NQ Client Services Manager (Private Label) (Lake Mary FL / Dallas TX)
Associate Attorney - Tax (Honolulu HI)
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|Question 290: I have just moved to a new company and have increased my salary to $175,000. I assume that makes me a highly compensated employee (HCE). Has does that impact 401(k) contributions?|
Answer: Your assumption is not immediately correct. I'll first address your situation from the standpoint of what the Internal Revenue Code provides and then discuss briefly the effect of your plan's document. As I do, I'll provide references to the 4th edition of my book, Who's the Employer?. (Subscribers can click to view online the text of these references.)
An HCE by virtue of compensation for a given plan year is an employee whose compensation during the previous plan year exceeded a threshold in effect for that year. The threshold started at $80,000 in 1997 and has slowly increased with changes in the cost of living. [Q 23:8.]
Your compensation is now well above the threshold. But what matters is that your compensation during the last plan year from this employer was $0. Therefore, you are not an HCE for the current plan year.
Next year will you be an HCE? Maybe, or maybe not. Let's suppose your employer has a calendar year plan. Five months of $175,000 salary is roughly $73,000, not enough to make you an HCE. So, you may have more than a year outside of HCE status. Of course, I have no idea what the plan year is for your employer's plan. Incidentally, some plans use the calendar year for this determination, regardless of the plan year. [Q 23:10.]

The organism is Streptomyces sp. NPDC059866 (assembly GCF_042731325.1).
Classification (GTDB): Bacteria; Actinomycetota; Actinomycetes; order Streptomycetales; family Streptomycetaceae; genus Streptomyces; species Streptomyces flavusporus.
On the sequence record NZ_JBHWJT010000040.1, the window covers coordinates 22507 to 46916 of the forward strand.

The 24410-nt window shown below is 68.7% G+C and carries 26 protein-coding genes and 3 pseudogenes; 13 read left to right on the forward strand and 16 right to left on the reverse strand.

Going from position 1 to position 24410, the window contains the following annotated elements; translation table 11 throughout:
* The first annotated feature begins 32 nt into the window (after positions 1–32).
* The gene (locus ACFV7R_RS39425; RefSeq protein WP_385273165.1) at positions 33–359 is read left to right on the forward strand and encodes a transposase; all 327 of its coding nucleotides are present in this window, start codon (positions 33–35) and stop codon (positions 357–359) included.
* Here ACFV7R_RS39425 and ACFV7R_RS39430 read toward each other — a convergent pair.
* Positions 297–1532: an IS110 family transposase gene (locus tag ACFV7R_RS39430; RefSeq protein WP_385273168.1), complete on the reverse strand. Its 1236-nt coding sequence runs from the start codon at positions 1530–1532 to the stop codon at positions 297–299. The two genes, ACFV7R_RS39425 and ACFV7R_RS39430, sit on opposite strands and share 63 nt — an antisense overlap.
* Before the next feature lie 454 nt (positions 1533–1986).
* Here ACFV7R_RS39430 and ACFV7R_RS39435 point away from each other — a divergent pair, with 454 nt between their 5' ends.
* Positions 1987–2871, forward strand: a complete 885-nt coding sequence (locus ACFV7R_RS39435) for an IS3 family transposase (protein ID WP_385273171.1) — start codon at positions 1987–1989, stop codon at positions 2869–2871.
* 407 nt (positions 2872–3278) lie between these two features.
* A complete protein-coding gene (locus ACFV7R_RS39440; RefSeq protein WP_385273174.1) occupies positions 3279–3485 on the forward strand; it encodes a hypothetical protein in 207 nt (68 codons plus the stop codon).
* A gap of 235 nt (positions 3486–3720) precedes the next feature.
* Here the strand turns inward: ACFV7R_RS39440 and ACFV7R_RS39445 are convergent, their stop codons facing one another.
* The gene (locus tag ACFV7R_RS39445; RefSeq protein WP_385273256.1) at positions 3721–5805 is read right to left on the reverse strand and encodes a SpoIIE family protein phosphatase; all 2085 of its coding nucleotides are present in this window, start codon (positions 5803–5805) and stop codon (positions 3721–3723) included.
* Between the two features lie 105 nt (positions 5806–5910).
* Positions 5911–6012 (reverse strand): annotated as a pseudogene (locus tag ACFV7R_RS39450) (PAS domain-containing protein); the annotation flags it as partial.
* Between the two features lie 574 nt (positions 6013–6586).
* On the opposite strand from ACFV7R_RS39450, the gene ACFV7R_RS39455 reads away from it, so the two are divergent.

What happens in 2009? Certainly you will be over the compensation limit in 2008. Will that make you an HCE in 2009? Maybe, or maybe not. An employer can make a top 20% election. If the employer makes the election then only those employees whose compensation is in the top 20% of all employees can be an HCE by virtue of compensation. [Q 23:11.] In other words, if your company has enough people who earn more than you do, you may still not be an HCE.
What affect does that have on your ability to defer? The Internal Revenue Code has detailed nondiscrimination rules to make sure "the little guy" (the nonhighly compensated employees, or NHCEs) is getting enough benefit out of the retirement plan to justify providing tax benefits for the HCEs. One way the Code does this is with a nondiscrimination test for deferrals. If the HCEs are deferring a lot more than the NHCEs, then the employer either has to kick in more money for the NHCEs, or the plan must give some of the deferrals back to the HCEs. A plan doesn't have to do this test if the employer makes "safe harbor" contributions for the NHCEs. How will this impact you? In depends on the terms of the plan and how much your fellow employees defer.
Speaking of the terms of the plan, everything I've said so far has dealt with the law, but employers have a great deal of latitude as they adopt plan documents. So, you'll want to check with your HR department or read the summary plan description to find out about your situation.
Some plans limit the percentage of compensation HCEs can defer in order to prevent nondiscrimination problems. For example, if the NHCEs regularly defer only 4% of pay, the plan may limit HCEs to deferring 6% of pay. The only way to know is to check your document.
Answers are provided as general guidance on the subjects covered in the question and are not provided as legal advice to the questioner or to readers. Any legal issues should be reviewed by your legal counsel to apply the law to the particular facts of this and similar situations.
The law in this area changes frequently. Answers are believed to be correct as of the posting dates shown. The completeness or accuracy of a particular answer may be affected by changes in the law (statutes, regulations, rulings, court decisions, etc.) that occur after the date on which a particular Q&A is posted.